Local facilities and talent may be thriving — and more studios are under construction — but high demand from local film and TV industries is making international projects a low priority in Russia these days.
The 18% tax rebate on co-spends locally can be tapped via the established co-production treaties with France, Italy and Canada — and a more complicated one with the EU. Russian state funding bodies also support projects with cash and without major restrictions on where the money is spent. But in practice it can be a long and complicated process, sometimes so long that players decide it isn’t worth it.
International projects requiring Russian locations can easily find a local partner to facilitate, but largely on a cash-only basis.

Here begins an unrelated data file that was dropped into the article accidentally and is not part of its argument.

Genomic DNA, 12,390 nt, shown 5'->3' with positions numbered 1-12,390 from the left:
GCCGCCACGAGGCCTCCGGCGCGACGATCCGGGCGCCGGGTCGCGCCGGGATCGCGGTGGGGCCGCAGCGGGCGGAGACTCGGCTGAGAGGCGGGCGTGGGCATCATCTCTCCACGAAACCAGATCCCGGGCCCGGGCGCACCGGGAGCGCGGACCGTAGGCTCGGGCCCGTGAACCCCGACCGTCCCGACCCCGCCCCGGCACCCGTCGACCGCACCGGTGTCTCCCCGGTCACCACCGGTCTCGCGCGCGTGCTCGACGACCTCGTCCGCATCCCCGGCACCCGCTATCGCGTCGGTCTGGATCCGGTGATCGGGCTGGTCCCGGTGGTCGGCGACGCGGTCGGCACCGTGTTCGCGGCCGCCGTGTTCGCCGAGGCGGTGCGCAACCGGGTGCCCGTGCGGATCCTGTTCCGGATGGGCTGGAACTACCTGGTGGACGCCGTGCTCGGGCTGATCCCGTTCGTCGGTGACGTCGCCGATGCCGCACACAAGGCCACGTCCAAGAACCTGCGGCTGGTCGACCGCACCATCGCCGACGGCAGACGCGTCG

In terms of facilities, Russian-owned Thema Prods. is set to open a seven-stage studio in St. Petersburg early next year. Thema, originally founded in Luxembourg, has mostly invested in international co-productions (“Match Point”) to date.
For now, it’s the ex-Soviet satellites, where local production remains in the doldrums, that are luring foreign projects. The privatized and expanded Lithuania Film Studio outside Vilnius is currently housing a four-part “War and Peace” adaptation for director Robert Dornhelm and Italy’s Lux Vide. And a 12-stage studio is being developed near Ukrainian capital Kiev in collaboration with Hollywood’s Culver Studios.
- Theme Prods.: Web: themaprod.com; Contact: Michael Dounaev
- Russian World Studios: Web: rwstudio.com; Contact: Yury Sapronov
Backed by industrial conglom Sistema, Thema Prods. plans to open a seven-studio facility in St. Petersburg next spring. Thema topper Michael Dounaev estimates the cost savings of lensing in Russia to be around 15%-20% over Bucharest shoots, and more affordable than existing Moscow facilities.
Thema is already taking bookings.